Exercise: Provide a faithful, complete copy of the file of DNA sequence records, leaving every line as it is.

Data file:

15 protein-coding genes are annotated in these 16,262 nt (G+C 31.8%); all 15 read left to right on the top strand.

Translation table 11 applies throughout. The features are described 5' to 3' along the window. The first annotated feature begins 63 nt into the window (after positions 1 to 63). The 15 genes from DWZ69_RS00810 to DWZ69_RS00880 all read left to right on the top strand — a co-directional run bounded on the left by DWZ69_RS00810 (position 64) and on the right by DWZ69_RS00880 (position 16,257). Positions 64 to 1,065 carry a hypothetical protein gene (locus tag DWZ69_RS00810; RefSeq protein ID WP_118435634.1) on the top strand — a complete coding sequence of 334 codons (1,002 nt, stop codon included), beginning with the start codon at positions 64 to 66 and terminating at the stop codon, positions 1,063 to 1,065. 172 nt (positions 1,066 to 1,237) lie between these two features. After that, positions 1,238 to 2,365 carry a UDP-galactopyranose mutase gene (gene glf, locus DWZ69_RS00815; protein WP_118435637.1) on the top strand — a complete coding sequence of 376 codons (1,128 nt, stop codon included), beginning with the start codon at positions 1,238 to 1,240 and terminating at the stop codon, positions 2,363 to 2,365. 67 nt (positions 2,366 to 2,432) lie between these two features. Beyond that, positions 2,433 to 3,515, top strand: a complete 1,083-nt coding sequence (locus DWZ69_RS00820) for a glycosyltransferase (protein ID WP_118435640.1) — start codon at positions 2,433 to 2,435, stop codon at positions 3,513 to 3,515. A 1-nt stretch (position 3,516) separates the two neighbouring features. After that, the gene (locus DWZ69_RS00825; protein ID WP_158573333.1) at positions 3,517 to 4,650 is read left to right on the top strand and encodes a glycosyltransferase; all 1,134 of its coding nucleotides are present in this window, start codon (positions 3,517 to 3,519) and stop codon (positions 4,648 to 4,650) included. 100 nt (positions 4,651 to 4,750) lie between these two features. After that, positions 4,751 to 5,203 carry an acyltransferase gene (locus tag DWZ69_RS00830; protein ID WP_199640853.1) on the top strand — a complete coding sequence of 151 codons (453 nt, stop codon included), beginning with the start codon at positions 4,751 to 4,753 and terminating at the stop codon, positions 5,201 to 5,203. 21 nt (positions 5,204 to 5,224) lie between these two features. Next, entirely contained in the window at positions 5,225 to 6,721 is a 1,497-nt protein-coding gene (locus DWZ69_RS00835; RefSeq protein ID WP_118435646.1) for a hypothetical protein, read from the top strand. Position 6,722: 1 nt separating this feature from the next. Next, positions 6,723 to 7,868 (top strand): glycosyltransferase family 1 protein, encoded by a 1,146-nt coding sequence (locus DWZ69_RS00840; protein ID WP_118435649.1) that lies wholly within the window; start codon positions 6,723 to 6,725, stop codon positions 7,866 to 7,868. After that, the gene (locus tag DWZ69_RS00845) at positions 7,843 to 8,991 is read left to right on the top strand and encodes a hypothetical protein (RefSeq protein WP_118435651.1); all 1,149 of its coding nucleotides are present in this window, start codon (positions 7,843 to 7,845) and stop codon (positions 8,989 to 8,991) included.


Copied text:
15 protein-coding genes are annotated in these 16,262 nt (G+C 31.8%); all 15 read left to right on the top strand.

Translation table 11 applies throughout. The features are described 5' to 3' along the window. The first annotated feature begins 63 nt into the window (after positions 1 to 63). The 15 genes from DWZ69_RS00810 to DWZ69_RS00880 all read left to right on the top strand — a co-directional run bounded on the left by DWZ69_RS00810 (position 64) and on the right by DWZ69_RS00880 (position 16,257). Positions 64 to 1,065 carry a hypothetical protein gene (locus tag DWZ69_RS00810; RefSeq protein ID WP_118435634.1) on the top strand — a complete coding sequence of 334 codons (1,002 nt, stop codon included), beginning with the start codon at positions 64 to 66 and terminating at the stop codon, positions 1,063 to 1,065. 172 nt (positions 1,066 to 1,237) lie between these two features. After that, positions 1,238 to 2,365 carry a UDP-galactopyranose mutase gene (gene glf, locus DWZ69_RS00815; protein WP_118435637.1) on the top strand — a complete coding sequence of 376 codons (1,128 nt, stop codon included), beginning with the start codon at positions 1,238 to 1,240 and terminating at the stop codon, positions 2,363 to 2,365. 67 nt (positions 2,366 to 2,432) lie between these two features. Beyond that, positions 2,433 to 3,515, top strand: a complete 1,083-nt coding sequence (locus DWZ69_RS00820) for a glycosyltransferase (protein ID WP_118435640.1) — start codon at positions 2,433 to 2,435, stop codon at positions 3,513 to 3,515. A 1-nt stretch (position 3,516) separates the two neighbouring features. After that, the gene (locus DWZ69_RS00825; protein ID WP_158573333.1) at positions 3,517 to 4,650 is read left to right on the top strand and encodes a glycosyltransferase; all 1,134 of its coding nucleotides are present in this window, start codon (positions 3,517 to 3,519) and stop codon (positions 4,648 to 4,650) included. 100 nt (positions 4,651 to 4,750) lie between these two features. After that, positions 4,751 to 5,203 carry an acyltransferase gene (locus tag DWZ69_RS00830; protein ID WP_199640853.1) on the top strand — a complete coding sequence of 151 codons (453 nt, stop codon included), beginning with the start codon at positions 4,751 to 4,753 and terminating at the stop codon, positions 5,201 to 5,203. 21 nt (positions 5,204 to 5,224) lie between these two features. Next, entirely contained in the window at positions 5,225 to 6,721 is a 1,497-nt protein-coding gene (locus DWZ69_RS00835; RefSeq protein ID WP_118435646.1) for a hypothetical protein, read from the top strand. Position 6,722: 1 nt separating this feature from the next. Next, positions 6,723 to 7,868 (top strand): glycosyltransferase family 1 protein, encoded by a 1,146-nt coding sequence (locus DWZ69_RS00840; protein ID WP_118435649.1) that lies wholly within the window; start codon positions 6,723 to 6,725, stop codon positions 7,866 to 7,868. After that, the gene (locus tag DWZ69_RS00845) at positions 7,843 to 8,991 is read left to right on the top strand and encodes a hypothetical protein (RefSeq protein WP_118435651.1); all 1,149 of its coding nucleotides are present in this window, start codon (positions 7,843 to 7,845) and stop codon (positions 8,989 to 8,991) included.